The assertion that cannabis use can cause schizophrenia is not borne out by the evidence, says Matthew Hill.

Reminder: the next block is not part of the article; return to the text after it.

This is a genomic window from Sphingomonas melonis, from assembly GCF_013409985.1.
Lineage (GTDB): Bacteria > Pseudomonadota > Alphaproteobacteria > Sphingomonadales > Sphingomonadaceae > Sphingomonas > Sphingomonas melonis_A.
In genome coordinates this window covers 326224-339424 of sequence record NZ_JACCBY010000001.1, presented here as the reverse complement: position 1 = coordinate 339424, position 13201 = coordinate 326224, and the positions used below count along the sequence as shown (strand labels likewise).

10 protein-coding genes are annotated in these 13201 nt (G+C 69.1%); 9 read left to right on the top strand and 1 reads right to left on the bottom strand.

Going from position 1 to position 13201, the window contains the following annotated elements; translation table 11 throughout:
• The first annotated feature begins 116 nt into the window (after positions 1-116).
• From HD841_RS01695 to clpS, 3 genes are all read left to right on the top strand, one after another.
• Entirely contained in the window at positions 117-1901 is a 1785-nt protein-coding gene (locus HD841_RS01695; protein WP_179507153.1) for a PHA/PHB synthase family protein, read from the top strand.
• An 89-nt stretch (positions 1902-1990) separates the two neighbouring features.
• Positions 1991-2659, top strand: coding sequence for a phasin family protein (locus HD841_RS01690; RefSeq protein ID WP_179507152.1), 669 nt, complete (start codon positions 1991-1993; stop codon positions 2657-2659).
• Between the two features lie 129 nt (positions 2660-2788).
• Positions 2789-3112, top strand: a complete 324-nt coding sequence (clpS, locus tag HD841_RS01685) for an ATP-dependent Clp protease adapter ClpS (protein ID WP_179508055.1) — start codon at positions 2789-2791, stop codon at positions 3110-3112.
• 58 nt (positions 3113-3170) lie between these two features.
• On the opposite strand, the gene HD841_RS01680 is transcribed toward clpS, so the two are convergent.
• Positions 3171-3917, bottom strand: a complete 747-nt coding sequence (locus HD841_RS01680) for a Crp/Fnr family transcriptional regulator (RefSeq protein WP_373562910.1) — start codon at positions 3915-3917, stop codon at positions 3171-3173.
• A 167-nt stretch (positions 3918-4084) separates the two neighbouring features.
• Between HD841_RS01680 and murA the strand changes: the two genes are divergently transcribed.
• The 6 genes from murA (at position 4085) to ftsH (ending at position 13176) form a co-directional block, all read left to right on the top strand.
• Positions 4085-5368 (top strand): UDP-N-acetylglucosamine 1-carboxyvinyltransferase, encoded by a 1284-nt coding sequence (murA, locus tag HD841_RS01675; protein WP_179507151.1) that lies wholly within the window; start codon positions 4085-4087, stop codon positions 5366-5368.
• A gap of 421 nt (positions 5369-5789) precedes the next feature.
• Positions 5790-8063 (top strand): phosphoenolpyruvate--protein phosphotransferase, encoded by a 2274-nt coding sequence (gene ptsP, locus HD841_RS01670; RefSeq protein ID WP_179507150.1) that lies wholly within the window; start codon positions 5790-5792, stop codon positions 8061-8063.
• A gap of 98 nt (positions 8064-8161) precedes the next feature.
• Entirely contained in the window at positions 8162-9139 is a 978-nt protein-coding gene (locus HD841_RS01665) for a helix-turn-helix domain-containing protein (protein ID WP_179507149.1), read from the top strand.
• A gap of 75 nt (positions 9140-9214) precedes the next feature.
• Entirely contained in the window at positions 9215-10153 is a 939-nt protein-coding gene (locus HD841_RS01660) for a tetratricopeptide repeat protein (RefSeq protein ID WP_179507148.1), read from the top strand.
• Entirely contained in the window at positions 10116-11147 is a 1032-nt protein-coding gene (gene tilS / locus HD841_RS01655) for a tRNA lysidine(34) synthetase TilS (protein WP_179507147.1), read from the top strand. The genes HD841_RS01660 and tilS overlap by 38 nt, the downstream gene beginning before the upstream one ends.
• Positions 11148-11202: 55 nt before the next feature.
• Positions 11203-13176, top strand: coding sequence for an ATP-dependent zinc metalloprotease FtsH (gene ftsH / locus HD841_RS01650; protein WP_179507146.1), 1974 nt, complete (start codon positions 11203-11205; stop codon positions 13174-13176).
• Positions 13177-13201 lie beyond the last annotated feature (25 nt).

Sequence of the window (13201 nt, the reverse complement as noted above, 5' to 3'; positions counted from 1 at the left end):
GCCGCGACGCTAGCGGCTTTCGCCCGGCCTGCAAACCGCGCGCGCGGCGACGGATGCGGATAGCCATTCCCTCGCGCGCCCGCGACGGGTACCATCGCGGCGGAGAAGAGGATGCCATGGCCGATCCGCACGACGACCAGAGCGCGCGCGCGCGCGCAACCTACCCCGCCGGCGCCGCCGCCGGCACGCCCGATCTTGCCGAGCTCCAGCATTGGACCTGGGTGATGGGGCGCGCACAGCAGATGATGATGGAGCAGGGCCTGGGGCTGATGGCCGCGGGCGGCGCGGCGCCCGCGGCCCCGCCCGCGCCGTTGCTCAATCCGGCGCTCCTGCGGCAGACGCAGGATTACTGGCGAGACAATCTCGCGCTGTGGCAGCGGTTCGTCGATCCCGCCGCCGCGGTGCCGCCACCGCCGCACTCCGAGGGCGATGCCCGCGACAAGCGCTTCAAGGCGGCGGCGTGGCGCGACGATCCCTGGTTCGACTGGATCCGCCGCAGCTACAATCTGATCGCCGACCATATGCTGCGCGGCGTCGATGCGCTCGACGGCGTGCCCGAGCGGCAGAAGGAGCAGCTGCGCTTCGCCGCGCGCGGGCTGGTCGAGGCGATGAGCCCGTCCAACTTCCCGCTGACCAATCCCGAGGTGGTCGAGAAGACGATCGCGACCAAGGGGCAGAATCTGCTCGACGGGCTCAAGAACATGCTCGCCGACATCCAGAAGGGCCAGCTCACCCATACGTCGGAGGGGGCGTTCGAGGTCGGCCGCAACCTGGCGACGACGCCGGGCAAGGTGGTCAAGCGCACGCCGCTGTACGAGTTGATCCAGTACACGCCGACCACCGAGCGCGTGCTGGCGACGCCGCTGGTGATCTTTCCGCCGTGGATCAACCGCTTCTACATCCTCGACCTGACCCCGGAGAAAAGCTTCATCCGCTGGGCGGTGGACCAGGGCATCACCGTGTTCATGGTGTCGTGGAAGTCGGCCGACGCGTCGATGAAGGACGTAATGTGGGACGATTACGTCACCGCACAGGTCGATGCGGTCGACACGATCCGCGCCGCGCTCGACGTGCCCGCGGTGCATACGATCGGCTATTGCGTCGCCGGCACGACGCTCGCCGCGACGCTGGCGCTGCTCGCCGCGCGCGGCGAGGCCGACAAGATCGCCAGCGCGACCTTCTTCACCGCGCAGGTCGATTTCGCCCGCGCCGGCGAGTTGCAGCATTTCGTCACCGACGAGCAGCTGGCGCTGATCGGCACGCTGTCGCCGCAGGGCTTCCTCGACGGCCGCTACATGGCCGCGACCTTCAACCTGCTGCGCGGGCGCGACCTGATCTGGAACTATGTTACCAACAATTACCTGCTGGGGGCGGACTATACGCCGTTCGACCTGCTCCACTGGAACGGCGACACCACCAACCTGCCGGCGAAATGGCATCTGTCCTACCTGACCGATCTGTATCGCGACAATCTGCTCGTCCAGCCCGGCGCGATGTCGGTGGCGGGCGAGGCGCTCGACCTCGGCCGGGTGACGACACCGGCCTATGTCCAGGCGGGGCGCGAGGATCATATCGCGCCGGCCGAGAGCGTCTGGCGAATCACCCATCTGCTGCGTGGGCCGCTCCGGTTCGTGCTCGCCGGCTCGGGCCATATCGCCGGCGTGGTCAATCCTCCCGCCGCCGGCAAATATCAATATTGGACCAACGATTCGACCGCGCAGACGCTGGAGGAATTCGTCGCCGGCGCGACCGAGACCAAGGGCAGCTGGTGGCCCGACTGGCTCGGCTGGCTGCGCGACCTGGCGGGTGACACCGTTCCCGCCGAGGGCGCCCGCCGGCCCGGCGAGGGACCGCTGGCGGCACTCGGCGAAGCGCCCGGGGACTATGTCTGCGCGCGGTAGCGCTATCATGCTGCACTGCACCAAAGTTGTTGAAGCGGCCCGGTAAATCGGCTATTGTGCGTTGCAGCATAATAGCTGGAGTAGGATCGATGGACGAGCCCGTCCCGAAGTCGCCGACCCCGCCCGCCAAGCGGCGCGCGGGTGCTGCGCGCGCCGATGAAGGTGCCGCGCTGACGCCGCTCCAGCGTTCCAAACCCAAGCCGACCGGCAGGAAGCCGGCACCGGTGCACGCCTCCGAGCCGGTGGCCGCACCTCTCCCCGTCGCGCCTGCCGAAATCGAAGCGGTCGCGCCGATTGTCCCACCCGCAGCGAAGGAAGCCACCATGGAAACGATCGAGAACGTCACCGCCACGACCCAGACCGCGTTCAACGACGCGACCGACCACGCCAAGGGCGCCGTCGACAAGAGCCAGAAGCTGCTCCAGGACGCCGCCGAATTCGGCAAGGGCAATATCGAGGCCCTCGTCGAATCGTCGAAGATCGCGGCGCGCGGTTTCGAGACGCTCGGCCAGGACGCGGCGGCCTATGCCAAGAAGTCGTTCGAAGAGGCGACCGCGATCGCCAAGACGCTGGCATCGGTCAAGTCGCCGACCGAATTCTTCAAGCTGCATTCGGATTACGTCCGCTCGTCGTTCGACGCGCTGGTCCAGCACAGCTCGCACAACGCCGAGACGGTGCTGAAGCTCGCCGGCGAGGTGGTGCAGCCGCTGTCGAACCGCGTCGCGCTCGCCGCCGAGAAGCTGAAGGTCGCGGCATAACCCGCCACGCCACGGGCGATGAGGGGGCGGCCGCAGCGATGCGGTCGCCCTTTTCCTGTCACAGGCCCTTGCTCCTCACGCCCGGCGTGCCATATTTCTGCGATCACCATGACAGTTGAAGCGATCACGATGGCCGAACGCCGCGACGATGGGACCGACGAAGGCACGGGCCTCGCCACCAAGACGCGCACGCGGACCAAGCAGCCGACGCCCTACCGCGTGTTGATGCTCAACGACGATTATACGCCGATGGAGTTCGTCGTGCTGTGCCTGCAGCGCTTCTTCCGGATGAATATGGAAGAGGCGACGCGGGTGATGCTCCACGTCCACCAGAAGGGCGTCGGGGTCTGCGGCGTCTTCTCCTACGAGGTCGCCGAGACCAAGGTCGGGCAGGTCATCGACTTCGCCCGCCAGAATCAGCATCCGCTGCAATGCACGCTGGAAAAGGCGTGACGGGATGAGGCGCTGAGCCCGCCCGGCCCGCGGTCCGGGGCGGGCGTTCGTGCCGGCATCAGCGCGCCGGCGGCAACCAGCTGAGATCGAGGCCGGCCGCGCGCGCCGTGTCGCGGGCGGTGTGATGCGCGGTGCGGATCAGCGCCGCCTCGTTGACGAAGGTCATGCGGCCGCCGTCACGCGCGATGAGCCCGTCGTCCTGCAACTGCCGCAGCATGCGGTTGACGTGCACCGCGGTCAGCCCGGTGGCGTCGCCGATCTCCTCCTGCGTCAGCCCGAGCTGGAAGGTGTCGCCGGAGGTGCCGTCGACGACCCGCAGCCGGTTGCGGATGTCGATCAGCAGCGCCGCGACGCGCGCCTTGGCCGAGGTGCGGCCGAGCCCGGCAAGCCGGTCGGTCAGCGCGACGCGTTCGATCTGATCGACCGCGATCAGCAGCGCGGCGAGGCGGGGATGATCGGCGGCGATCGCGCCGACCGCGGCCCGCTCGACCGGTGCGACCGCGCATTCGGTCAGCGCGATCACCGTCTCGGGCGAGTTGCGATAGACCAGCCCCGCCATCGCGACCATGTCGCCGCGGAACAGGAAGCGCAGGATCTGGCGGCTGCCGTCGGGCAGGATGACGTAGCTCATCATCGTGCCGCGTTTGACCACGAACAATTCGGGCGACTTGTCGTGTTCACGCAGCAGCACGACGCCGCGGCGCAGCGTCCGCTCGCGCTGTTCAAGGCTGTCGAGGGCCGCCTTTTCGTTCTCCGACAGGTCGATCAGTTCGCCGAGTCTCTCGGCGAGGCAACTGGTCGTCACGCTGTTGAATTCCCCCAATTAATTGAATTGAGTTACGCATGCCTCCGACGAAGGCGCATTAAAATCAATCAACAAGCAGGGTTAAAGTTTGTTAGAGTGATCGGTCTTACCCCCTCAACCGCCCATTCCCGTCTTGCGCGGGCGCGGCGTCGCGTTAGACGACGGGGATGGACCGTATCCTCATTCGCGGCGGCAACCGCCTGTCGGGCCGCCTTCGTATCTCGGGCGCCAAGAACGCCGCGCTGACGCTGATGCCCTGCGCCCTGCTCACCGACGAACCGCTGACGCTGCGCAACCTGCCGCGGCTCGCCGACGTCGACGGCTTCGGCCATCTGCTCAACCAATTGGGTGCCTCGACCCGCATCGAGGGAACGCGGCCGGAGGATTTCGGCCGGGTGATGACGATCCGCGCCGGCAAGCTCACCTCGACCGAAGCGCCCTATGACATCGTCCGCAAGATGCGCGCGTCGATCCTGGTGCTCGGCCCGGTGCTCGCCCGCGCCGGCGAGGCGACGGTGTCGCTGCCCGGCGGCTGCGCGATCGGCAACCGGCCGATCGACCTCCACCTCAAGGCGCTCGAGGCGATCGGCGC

The 1936 film Reefer Madness depicted cannabis as a drug that provoked uncontrollable insanity, leading to manslaughter, suicide and attempted rape. This was a ridiculous characterization of the effects of cannabis, but there is a long history of associating the drug with psychotic disorders. In research terms, the first evidence came from a 1987 study, which found that Swedish conscripts had an increased risk of developing schizophrenia if they had consumed cannabis more than 50 times in their life. This finding has been replicated, implying, at the very least, an intricate relationship between cannabis use and schizophrenia. The nature of this relationship is still a matter of debate and is not as clear as some researchers or policymakers would suggest.